The Grinch is no exception. The latest retelling of the classic Dr. Seuss tale features Benedict Cumberbatch in the title role (doing an American accent, which rather defeats the purpose of casting Benedict Cumberbatch), and a lot of safe, cute, marketable supporting characters who clearly sold a buttload of toys this past holiday season. Pedestrian CG hurts the film’s attempted slapstick jokes – Jim Carrey’s live-action lead seemed more animated – and the film plays as an uninspired adaptation of the Seussian tale. At least it doesn’t seem intent on trashing the author’s name, unlike a certain film with Mike Myers in a cat suit.

Begins streaming on Netflix this summer.


9. Next Gen

Okay, so this film obviously owes a debt to Big Hero 6, but – though no masterpiece – it’s still one of the year’s more pleasant animated surprises. The story takes place in a near-future world in which a weapons-equipped robot (John Krasinski) escapes his creators and forms an unlikely friendship with a technophobic girl named Mai (Charlyne Yi).

Next Gen is far from perfect – it’s tonally inconsistent and features a thoroughly lackluster villain – but it’s surprisingly dark and mature for a film of its caliber. It isn’t afraid to explore the more repressive side of adolescence (Mai isn’t as good-hearted as a typical animated hero), and it can get quite violent at times. (Granted, most of the fatalities aren’t human, but it can be a little disorienting to watch so many adorable robots blow up.) The film didn’t receive a theatrical release in America, but it makes for a perfectly fine stream on Netflix.

Streaming on, um, Netflix.


8. Early Man

Again, bending the rules, as this is a UK film – but it was heavily marketed in America, so I’ll give it a mention. Taken on its own merits, Early Man is a fine film, another stop-motion charmer from Aardman Animations. But compared to Aardman’s earlier works (Chicken Run, the franchise), it falls somewhat short.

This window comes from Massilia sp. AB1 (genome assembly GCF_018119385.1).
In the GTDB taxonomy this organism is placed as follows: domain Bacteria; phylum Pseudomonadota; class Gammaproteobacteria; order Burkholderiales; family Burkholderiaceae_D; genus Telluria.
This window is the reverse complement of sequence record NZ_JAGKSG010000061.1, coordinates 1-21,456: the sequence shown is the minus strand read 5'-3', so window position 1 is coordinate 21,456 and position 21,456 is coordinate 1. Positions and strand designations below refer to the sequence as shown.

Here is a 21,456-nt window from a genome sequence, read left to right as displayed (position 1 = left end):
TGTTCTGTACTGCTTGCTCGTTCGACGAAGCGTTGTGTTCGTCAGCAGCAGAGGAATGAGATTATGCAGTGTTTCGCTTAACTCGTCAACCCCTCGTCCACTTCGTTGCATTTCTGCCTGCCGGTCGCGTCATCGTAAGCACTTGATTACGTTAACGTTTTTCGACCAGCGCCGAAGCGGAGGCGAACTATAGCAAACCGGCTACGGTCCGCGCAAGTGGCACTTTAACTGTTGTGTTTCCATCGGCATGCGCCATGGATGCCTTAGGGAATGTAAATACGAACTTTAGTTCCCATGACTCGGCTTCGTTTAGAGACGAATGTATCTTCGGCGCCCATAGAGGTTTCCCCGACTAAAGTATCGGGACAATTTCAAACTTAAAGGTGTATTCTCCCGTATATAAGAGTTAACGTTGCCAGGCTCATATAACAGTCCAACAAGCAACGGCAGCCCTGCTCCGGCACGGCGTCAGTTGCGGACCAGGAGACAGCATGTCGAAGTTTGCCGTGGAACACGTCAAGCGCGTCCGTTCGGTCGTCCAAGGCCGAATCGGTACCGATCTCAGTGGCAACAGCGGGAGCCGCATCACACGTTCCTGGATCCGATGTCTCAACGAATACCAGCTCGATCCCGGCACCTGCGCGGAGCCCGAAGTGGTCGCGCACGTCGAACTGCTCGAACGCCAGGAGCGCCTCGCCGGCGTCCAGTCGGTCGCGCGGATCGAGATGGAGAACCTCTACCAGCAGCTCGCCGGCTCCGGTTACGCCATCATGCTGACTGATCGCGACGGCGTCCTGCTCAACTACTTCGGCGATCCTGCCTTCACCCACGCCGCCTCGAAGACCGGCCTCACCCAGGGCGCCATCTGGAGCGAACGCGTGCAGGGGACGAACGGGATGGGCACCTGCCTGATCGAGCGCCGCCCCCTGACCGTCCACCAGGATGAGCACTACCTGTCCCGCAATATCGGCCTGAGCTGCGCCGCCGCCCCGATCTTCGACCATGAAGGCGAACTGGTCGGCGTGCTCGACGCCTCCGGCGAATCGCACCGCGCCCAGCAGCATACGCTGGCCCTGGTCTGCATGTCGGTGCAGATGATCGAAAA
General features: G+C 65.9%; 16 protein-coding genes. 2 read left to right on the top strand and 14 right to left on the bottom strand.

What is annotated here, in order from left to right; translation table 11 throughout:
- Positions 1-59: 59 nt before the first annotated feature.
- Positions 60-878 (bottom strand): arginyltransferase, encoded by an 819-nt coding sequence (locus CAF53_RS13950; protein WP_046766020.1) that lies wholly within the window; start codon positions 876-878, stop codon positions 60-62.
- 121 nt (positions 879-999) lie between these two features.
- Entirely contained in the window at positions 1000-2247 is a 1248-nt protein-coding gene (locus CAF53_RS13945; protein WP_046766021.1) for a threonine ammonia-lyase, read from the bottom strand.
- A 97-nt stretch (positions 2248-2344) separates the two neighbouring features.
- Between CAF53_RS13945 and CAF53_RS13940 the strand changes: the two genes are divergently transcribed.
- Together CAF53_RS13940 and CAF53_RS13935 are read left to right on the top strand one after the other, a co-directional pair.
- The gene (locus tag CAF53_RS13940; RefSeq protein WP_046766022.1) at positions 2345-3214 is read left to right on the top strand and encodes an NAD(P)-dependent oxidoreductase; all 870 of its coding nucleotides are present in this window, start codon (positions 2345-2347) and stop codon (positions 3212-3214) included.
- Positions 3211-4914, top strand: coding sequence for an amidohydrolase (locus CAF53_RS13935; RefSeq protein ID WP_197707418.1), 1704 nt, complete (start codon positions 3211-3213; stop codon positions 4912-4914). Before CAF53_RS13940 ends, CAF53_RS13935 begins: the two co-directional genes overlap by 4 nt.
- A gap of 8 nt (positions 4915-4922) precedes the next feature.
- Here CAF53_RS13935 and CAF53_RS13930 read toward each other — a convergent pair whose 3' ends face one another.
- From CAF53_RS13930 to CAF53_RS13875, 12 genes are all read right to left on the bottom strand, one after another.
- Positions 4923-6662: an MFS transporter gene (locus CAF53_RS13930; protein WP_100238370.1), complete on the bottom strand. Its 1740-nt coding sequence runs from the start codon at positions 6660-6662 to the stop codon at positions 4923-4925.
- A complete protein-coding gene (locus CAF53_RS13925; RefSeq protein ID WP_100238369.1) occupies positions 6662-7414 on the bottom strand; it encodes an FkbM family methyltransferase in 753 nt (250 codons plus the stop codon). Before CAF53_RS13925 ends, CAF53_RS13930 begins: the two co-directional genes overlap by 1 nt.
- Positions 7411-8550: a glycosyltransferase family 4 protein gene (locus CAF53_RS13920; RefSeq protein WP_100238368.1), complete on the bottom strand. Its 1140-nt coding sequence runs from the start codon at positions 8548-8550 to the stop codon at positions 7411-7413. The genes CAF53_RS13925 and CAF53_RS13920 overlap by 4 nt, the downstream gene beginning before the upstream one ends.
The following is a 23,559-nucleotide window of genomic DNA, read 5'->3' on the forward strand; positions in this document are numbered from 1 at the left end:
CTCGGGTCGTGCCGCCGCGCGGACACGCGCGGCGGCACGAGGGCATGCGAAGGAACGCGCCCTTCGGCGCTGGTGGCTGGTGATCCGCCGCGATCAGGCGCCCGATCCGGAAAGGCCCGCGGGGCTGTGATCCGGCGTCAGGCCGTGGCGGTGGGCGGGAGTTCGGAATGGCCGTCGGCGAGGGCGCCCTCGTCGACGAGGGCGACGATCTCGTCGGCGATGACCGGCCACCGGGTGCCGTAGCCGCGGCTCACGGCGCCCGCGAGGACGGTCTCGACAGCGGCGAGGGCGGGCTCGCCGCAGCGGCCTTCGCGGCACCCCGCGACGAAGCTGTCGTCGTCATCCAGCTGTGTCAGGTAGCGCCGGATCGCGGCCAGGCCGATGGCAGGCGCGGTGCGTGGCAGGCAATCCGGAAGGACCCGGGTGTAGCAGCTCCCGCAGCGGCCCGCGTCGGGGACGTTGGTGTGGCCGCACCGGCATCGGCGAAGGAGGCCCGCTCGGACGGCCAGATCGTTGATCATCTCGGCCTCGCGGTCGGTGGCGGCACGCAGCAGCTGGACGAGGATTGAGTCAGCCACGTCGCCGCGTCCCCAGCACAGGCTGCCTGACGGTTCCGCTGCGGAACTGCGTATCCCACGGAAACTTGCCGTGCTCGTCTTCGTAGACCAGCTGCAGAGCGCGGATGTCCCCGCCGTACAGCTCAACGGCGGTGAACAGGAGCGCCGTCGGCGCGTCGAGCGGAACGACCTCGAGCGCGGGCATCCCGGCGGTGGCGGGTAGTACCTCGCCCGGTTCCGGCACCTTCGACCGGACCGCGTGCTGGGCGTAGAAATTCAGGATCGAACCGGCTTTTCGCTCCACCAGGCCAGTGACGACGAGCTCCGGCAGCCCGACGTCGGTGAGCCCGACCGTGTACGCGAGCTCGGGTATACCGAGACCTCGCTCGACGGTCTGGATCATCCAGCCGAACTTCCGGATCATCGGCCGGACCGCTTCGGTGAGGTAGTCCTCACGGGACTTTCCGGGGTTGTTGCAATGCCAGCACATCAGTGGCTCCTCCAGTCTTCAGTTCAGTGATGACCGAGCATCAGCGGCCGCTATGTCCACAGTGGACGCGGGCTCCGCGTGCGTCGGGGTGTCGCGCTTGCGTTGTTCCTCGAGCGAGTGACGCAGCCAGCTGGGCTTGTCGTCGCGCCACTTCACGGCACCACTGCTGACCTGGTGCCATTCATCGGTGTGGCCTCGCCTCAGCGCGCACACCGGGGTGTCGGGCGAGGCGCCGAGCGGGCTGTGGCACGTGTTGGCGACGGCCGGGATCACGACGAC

The plot involves a brash young caveman (Eddie Redmayne) on a quest to save his tribe from an expanding Middle Age city led by a ruthless governor (Tom Hiddleston). The old vs. new story, which builds to a football-themed climax (the UK’s version of football, not America’s), is entertaining, but – apart from a few jokes involving a messenger bird – it isn’t laugh-out-loud funny. It’s worth a look, but given the bar Aardman has set in the past, I was hoping for something more.

Streaming on HBO.


7. Smallfoot

I wrote about this film when it debuted, and won’t reiterate those thoughts here. I’ll just say that Smallfoot is another of the year’s more unexpected pleasures, a charming film with some nuanced messages – and the songs, while not particularly memorable, serve the story well. And always remember: Zendaya is Meechee.

Begins streaming on HBO this spring.


6. Hotel Transylvania 3: Summer Vacation

By this point, most folks are either on or off the Hotel Transylvania train, its penchant for manic, Looney Tunes-level humor having divided animation lovers into two firm camps. If you enjoyed the franchise’s first two films, odds are you’ll like the third, which sees Dracula (Adam Sandler) and family set sail on a cruise run by the lovely but malicious Ericka Van Helsing (Kathryn Hahn).